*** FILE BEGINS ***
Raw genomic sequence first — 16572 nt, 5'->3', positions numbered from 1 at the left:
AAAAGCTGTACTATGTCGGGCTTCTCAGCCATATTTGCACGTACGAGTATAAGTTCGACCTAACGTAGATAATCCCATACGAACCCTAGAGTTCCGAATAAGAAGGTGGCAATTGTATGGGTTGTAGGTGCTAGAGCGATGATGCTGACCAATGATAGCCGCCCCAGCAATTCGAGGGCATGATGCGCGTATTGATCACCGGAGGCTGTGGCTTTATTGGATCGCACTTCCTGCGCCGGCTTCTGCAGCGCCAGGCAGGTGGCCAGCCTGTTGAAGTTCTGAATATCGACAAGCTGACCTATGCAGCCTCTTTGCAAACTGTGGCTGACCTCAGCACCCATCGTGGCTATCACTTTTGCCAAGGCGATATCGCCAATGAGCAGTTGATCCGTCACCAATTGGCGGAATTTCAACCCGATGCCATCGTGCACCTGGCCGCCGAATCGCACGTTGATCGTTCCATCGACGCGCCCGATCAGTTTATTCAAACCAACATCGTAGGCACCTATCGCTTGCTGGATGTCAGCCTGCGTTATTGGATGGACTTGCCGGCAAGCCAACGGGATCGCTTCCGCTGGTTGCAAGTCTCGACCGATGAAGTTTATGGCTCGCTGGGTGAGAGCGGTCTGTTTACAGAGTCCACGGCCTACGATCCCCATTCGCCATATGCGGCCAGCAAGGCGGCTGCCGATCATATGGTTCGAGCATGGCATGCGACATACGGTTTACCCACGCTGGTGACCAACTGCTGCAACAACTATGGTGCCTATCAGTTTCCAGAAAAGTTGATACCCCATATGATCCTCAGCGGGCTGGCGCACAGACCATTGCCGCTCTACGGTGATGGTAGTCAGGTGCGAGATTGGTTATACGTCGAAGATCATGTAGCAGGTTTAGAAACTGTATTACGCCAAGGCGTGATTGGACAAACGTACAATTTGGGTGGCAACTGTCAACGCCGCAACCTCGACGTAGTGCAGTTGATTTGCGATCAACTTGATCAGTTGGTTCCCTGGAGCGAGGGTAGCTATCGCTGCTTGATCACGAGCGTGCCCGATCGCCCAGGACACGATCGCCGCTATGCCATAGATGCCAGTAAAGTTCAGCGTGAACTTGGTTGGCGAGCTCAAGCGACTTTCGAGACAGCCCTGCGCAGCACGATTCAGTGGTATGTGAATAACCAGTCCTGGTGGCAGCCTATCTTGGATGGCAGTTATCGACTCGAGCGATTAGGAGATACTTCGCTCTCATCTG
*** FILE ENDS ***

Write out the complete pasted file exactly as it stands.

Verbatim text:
Raw genomic sequence first — 16572 nt, 5'->3', positions numbered from 1 at the left:
AAAAGCTGTACTATGTCGGGCTTCTCAGCCATATTTGCACGTACGAGTATAAGTTCGACCTAACGTAGATAATCCCATACGAACCCTAGAGTTCCGAATAAGAAGGTGGCAATTGTATGGGTTGTAGGTGCTAGAGCGATGATGCTGACCAATGATAGCCGCCCCAGCAATTCGAGGGCATGATGCGCGTATTGATCACCGGAGGCTGTGGCTTTATTGGATCGCACTTCCTGCGCCGGCTTCTGCAGCGCCAGGCAGGTGGCCAGCCTGTTGAAGTTCTGAATATCGACAAGCTGACCTATGCAGCCTCTTTGCAAACTGTGGCTGACCTCAGCACCCATCGTGGCTATCACTTTTGCCAAGGCGATATCGCCAATGAGCAGTTGATCCGTCACCAATTGGCGGAATTTCAACCCGATGCCATCGTGCACCTGGCCGCCGAATCGCACGTTGATCGTTCCATCGACGCGCCCGATCAGTTTATTCAAACCAACATCGTAGGCACCTATCGCTTGCTGGATGTCAGCCTGCGTTATTGGATGGACTTGCCGGCAAGCCAACGGGATCGCTTCCGCTGGTTGCAAGTCTCGACCGATGAAGTTTATGGCTCGCTGGGTGAGAGCGGTCTGTTTACAGAGTCCACGGCCTACGATCCCCATTCGCCATATGCGGCCAGCAAGGCGGCTGCCGATCATATGGTTCGAGCATGGCATGCGACATACGGTTTACCCACGCTGGTGACCAACTGCTGCAACAACTATGGTGCCTATCAGTTTCCAGAAAAGTTGATACCCCATATGATCCTCAGCGGGCTGGCGCACAGACCATTGCCGCTCTACGGTGATGGTAGTCAGGTGCGAGATTGGTTATACGTCGAAGATCATGTAGCAGGTTTAGAAACTGTATTACGCCAAGGCGTGATTGGACAAACGTACAATTTGGGTGGCAACTGTCAACGCCGCAACCTCGACGTAGTGCAGTTGATTTGCGATCAACTTGATCAGTTGGTTCCCTGGAGCGAGGGTAGCTATCGCTGCTTGATCACGAGCGTGCCCGATCGCCCAGGACACGATCGCCGCTATGCCATAGATGCCAGTAAAGTTCAGCGTGAACTTGGTTGGCGAGCTCAAGCGACTTTCGAGACAGCCCTGCGCAGCACGATTCAGTGGTATGTGAATAACCAGTCCTGGTGGCAGCCTATCTTGGATGGCAGTTATCGACTCGAGCGATTAGGAGATACTTCGCTCTCATCTG